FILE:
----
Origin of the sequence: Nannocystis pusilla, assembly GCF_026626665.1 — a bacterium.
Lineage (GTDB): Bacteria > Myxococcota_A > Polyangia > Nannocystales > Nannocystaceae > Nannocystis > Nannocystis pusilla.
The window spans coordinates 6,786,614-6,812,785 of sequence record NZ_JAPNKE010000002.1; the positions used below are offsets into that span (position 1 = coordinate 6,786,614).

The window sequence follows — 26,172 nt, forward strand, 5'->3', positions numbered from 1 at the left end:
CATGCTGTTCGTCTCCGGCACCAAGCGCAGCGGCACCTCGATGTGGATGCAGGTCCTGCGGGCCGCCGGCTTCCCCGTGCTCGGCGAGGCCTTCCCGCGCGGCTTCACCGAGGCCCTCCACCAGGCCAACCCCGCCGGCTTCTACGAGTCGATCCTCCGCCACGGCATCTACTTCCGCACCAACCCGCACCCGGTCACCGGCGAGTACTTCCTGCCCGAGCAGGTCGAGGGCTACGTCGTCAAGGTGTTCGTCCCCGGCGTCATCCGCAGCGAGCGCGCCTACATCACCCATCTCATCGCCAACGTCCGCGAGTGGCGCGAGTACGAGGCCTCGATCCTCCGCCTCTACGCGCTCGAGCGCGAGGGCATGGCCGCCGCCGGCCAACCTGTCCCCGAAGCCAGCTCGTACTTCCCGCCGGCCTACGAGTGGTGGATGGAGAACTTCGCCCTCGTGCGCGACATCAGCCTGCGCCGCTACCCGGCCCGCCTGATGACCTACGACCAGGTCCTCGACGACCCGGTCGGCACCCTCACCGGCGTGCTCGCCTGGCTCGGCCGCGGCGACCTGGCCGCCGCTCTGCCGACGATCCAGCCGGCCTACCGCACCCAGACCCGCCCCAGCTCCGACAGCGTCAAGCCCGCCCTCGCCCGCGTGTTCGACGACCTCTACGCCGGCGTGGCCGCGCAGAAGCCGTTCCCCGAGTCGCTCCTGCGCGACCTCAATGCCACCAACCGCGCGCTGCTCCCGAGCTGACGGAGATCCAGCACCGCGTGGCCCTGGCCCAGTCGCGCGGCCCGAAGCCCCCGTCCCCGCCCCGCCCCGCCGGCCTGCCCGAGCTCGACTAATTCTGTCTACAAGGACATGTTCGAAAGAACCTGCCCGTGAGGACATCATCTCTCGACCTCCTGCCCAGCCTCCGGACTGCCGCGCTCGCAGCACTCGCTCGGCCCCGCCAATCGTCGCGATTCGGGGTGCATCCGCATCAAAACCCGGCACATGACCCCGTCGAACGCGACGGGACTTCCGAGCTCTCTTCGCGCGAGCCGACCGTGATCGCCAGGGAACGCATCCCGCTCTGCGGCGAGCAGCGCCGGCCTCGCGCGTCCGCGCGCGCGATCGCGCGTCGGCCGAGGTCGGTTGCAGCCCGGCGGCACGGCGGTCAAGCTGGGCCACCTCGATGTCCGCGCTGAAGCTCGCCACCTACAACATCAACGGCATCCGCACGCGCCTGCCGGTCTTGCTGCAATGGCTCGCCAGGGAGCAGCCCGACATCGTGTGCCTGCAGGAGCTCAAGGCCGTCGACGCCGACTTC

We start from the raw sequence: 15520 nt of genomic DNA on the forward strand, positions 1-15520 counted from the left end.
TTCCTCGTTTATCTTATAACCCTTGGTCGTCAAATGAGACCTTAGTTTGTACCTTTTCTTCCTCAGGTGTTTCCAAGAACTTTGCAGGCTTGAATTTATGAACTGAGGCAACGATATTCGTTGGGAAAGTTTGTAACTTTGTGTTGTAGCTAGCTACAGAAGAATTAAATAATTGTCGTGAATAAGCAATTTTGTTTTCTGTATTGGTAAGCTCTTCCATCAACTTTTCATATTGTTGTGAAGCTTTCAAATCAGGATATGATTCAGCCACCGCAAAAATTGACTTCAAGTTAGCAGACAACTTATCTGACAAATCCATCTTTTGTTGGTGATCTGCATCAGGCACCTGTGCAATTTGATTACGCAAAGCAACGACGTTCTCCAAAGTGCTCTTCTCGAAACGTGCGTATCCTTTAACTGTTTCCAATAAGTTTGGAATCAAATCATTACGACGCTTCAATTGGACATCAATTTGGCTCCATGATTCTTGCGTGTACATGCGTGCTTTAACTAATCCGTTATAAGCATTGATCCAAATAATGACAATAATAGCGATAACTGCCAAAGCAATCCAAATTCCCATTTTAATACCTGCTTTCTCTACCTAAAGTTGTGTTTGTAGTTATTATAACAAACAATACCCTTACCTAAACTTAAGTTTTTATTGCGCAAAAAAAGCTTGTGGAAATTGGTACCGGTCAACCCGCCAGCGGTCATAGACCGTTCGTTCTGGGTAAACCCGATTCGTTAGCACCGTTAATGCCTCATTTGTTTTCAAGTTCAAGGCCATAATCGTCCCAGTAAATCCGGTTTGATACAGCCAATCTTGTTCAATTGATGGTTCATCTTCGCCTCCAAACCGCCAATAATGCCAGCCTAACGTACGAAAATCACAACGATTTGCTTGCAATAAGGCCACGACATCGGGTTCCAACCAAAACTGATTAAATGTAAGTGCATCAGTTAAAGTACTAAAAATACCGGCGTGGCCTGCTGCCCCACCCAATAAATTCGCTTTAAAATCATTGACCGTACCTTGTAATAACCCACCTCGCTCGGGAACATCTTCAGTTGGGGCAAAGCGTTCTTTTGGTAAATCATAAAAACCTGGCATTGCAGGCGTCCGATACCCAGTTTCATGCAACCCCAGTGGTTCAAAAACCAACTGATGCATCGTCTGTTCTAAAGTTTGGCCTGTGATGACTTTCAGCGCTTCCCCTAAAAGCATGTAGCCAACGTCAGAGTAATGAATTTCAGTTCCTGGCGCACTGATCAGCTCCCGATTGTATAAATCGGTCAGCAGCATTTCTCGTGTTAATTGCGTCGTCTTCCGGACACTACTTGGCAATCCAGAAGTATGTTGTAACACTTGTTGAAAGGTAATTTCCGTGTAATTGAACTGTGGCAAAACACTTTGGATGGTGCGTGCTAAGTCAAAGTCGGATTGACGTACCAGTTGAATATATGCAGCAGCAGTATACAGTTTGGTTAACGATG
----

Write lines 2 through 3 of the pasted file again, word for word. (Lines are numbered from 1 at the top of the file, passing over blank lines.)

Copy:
Lineage (GTDB): Bacteria > Myxococcota_A > Polyangia > Nannocystales > Nannocystaceae > Nannocystis > Nannocystis pusilla.
The window spans coordinates 6,786,614-6,812,785 of sequence record NZ_JAPNKE010000002.1; the positions used below are offsets into that span (position 1 = coordinate 6,786,614).